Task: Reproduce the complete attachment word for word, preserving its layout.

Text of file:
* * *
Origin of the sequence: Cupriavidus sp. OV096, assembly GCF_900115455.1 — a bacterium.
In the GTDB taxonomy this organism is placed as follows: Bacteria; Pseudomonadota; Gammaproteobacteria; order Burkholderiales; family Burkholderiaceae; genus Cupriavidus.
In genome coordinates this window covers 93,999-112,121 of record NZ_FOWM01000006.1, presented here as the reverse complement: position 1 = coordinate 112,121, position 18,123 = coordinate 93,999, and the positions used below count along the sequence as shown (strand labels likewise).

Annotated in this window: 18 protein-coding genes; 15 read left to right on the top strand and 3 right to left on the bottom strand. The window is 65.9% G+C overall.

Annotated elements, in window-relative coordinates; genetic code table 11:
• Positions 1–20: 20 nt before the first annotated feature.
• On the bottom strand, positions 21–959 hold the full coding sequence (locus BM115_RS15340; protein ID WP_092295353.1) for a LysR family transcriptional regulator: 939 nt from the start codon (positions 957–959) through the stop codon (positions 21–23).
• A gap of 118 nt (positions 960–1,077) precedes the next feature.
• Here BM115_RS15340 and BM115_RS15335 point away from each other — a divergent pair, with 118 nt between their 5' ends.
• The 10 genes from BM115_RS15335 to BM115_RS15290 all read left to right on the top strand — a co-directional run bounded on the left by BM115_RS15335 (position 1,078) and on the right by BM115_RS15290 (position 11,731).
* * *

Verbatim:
Origin of the sequence: Cupriavidus sp. OV096, assembly GCF_900115455.1 — a bacterium.
In the GTDB taxonomy this organism is placed as follows: Bacteria; Pseudomonadota; Gammaproteobacteria; order Burkholderiales; family Burkholderiaceae; genus Cupriavidus.
In genome coordinates this window covers 93,999-112,121 of record NZ_FOWM01000006.1, presented here as the reverse complement: position 1 = coordinate 112,121, position 18,123 = coordinate 93,999, and the positions used below count along the sequence as shown (strand labels likewise).

Annotated in this window: 18 protein-coding genes; 15 read left to right on the top strand and 3 right to left on the bottom strand. The window is 65.9% G+C overall.

Annotated elements, in window-relative coordinates; genetic code table 11:
• Positions 1–20: 20 nt before the first annotated feature.
• On the bottom strand, positions 21–959 hold the full coding sequence (locus BM115_RS15340; protein ID WP_092295353.1) for a LysR family transcriptional regulator: 939 nt from the start codon (positions 957–959) through the stop codon (positions 21–23).
• A gap of 118 nt (positions 960–1,077) precedes the next feature.
• Here BM115_RS15340 and BM115_RS15335 point away from each other — a divergent pair, with 118 nt between their 5' ends.
• The 10 genes from BM115_RS15335 to BM115_RS15290 all read left to right on the top strand — a co-directional run bounded on the left by BM115_RS15335 (position 1,078) and on the right by BM115_RS15290 (position 11,731).